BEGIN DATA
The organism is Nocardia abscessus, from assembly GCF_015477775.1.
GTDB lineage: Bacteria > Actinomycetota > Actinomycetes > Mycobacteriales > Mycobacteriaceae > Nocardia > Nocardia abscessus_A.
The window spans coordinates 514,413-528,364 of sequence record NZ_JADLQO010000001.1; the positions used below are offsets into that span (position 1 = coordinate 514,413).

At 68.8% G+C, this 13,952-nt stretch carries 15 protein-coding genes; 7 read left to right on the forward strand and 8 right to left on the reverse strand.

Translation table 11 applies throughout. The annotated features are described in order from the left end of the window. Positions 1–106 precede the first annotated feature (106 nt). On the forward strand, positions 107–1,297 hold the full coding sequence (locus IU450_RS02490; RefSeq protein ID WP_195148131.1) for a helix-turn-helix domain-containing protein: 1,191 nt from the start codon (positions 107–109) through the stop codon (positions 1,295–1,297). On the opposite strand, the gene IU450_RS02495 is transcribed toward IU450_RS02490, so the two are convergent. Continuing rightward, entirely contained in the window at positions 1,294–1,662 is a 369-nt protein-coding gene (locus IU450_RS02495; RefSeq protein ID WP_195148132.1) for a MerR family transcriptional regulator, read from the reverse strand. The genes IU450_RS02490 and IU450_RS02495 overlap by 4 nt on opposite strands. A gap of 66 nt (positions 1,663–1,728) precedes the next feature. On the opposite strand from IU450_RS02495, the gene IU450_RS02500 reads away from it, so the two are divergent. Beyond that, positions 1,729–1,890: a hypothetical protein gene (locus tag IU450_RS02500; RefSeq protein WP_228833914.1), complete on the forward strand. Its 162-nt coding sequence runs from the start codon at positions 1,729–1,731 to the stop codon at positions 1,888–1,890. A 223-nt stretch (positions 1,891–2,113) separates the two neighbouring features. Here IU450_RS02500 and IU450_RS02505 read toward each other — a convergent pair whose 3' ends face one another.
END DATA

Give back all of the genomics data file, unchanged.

The organism is Nocardia abscessus, from assembly GCF_015477775.1.
GTDB lineage: Bacteria > Actinomycetota > Actinomycetes > Mycobacteriales > Mycobacteriaceae > Nocardia > Nocardia abscessus_A.
The window spans coordinates 514,413-528,364 of sequence record NZ_JADLQO010000001.1; the positions used below are offsets into that span (position 1 = coordinate 514,413).

At 68.8% G+C, this 13,952-nt stretch carries 15 protein-coding genes; 7 read left to right on the forward strand and 8 right to left on the reverse strand.

Translation table 11 applies throughout. The annotated features are described in order from the left end of the window. Positions 1–106 precede the first annotated feature (106 nt). On the forward strand, positions 107–1,297 hold the full coding sequence (locus IU450_RS02490; RefSeq protein ID WP_195148131.1) for a helix-turn-helix domain-containing protein: 1,191 nt from the start codon (positions 107–109) through the stop codon (positions 1,295–1,297). On the opposite strand, the gene IU450_RS02495 is transcribed toward IU450_RS02490, so the two are convergent. Continuing rightward, entirely contained in the window at positions 1,294–1,662 is a 369-nt protein-coding gene (locus IU450_RS02495; RefSeq protein ID WP_195148132.1) for a MerR family transcriptional regulator, read from the reverse strand. The genes IU450_RS02490 and IU450_RS02495 overlap by 4 nt on opposite strands. A gap of 66 nt (positions 1,663–1,728) precedes the next feature. On the opposite strand from IU450_RS02495, the gene IU450_RS02500 reads away from it, so the two are divergent. Beyond that, positions 1,729–1,890: a hypothetical protein gene (locus tag IU450_RS02500; RefSeq protein WP_228833914.1), complete on the forward strand. Its 162-nt coding sequence runs from the start codon at positions 1,729–1,731 to the stop codon at positions 1,888–1,890. A 223-nt stretch (positions 1,891–2,113) separates the two neighbouring features. Here IU450_RS02500 and IU450_RS02505 read toward each other — a convergent pair whose 3' ends face one another.